Review – The Mellops

I first fell in love with the Mellops last Christmas, with their festive adventure Christmas Eve at the Mellops. Although I knew and adored Tomi Ungerer’s work well, I had never heard of this adorable little piglet family.

It was with much happiness, then, that I recently threw myself into two more adventures – The Mellops Go Diving for Treasure and The Mellops Strike Oil. I particularly love the subject matter for Ungerer uses for his characters . . . the chances of a family of pigs deep sea diving and striking oil are probably pretty slim in real life – so why not send them to such heights through the pages of a book. These kind of imaginative settings truly enchant children (and Ungerer-obsessed adults, too).

Featuring the pricelessly retro, monochromatic work the series is known for, Diving for Treasure is set under a sea of aqua pages, and sees the Mellop brothers searching for a sunken ship from 1765. Alas, the ship is occupied by a rather shirty octopus, but thanks to a beautiful merpig, bedazzled with pearls and holding a harp, the octopus is charmed away.

Tragedy strikes, however, when the pigs notice their own boat over an undersea hill, laying at the bottom of the ocean! How on earth would they ever get home? Of course, being the enterprising and very clever piglets they are, the brothers soon come up with a plan that leads them to a desert island – and an unexpected haul.

In The Mellops Strike Oil, our porcine brothers bike ride with their dad through cantaloupe-coloured pages to a lovely picnic spot, where Mr Mellops samples water from a local brook and discovers it tastes like oil. Excited about the possibility of finding this elusive elixir, the family sets about creating their very own derrick – or wooden pumping tower – that may just help them reach oil . . . or near disaster.

I love how, during their drilling escapades, Ungerer takes his characters on little ‘asides’. The boys set up a tent. Isidor chases butterflies. Mrs Mellops comes along to cook on the campfire for her boys. I also love how, despite the trials of pumping oil and the fact that things hardly go as expected, the Mellops are a family of ‘try-ers’. They give things a go. They show initiative and creativity and drive.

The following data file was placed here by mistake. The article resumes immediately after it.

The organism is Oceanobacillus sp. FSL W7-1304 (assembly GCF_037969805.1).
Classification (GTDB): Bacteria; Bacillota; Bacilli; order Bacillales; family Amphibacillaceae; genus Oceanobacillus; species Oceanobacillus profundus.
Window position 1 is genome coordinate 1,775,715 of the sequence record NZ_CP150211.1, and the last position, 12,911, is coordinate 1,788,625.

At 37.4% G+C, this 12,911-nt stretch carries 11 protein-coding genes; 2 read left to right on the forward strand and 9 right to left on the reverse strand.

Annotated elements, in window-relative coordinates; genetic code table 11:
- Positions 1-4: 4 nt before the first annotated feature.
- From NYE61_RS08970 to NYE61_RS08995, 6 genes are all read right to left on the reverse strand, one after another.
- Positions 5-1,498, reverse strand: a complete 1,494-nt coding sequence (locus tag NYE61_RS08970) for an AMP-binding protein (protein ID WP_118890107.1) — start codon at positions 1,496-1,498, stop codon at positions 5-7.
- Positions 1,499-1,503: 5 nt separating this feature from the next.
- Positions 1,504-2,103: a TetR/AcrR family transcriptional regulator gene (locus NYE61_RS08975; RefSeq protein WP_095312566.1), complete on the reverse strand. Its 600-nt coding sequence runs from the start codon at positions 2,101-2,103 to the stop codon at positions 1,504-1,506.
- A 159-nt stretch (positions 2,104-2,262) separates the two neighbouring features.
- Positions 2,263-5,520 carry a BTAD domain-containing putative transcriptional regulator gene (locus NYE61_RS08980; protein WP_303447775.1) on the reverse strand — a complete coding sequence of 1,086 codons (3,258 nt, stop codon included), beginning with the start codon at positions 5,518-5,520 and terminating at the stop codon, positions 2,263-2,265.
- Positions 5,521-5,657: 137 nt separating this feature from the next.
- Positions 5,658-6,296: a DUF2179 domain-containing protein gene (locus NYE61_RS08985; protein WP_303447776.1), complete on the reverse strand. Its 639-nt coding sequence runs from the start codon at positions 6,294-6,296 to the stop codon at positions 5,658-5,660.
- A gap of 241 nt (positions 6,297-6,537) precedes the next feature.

These sweet books are a hoot for modern kids because they rely on a tried and tested traditional format that may not pack powerful punches and surprises but works so beautifully with its subtly and charm. Gorgeous.

The Mellops Go Diving for Treasure and The Mellops Strike Oil are published by Phaidon.

Review – Christmas Eve at the Mellops’

It’s almost Christmas, and Mr Mellops is reading the newspaper . . . an article on Christmas decorations. My how he loves the festive season!

Showing his boys the article, Casimir, Isidor, Felix and Ferdinand take it upon themselves to begin the hunt for a gorgeous tree to tiz up with festive bling.

Isidor finds a tree in the forest. Casimir does the same. Ferdinand, too – and let’s not forget Felix. But does one family really need four trees?

A kindly Mr Mellops suggests the boys head outdoors to see if they can find someone else in need of a beautiful festive tree. The boys approach the orphanage. But they already have a fine tree. They approach the hospital. But a splendid tree is already in place. Next is the prison, but the inmates are already kitted out with their own little tree (and besides, there’s not much more room in those teensy cold cells!).

Dejected, the boys trudge home, when they come across a little girl, weeping quietly in the street. Could she use a tree? Could her ailing grandmother benefit from a splendorous spruce? Could a lonely old lodger need a festive boost? What else can the boys do to make their Christmas celebrations more prosperous.

This sweet little piggy family shine in Tomi Ungerer’s heartfelt Christmas tale. Swoon-worthy, bi-colour illustrations hark back to a retro past, and are truly touchable. Warm, festive and tender, without an ounce of schmaltz, Ungerer continues to create modern classics that are an absolute must for book collectors.

Christmas Eve at the Mellops’ is published by Phaidon.